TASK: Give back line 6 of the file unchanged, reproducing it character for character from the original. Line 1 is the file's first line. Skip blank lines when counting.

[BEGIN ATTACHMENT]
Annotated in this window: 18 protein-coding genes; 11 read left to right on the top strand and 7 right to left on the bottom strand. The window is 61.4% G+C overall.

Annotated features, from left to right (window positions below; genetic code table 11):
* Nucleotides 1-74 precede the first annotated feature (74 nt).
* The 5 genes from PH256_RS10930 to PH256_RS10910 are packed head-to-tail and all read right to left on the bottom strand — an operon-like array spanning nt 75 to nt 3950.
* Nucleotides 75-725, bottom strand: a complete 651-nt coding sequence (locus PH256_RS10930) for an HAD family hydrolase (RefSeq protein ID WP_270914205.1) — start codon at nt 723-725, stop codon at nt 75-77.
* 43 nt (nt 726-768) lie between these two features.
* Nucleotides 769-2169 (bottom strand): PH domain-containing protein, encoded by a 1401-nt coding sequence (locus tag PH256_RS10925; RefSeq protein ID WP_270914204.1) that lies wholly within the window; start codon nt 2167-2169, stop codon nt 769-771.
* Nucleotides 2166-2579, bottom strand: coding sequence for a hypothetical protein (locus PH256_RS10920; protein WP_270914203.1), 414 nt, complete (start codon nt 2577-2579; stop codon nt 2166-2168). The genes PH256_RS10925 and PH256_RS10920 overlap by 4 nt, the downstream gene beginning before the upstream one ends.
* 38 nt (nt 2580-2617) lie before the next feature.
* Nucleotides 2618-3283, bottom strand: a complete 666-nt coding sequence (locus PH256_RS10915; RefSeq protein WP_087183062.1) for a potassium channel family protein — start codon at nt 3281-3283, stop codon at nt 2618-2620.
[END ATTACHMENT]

* 43 nt (nt 726-768) lie between these two features.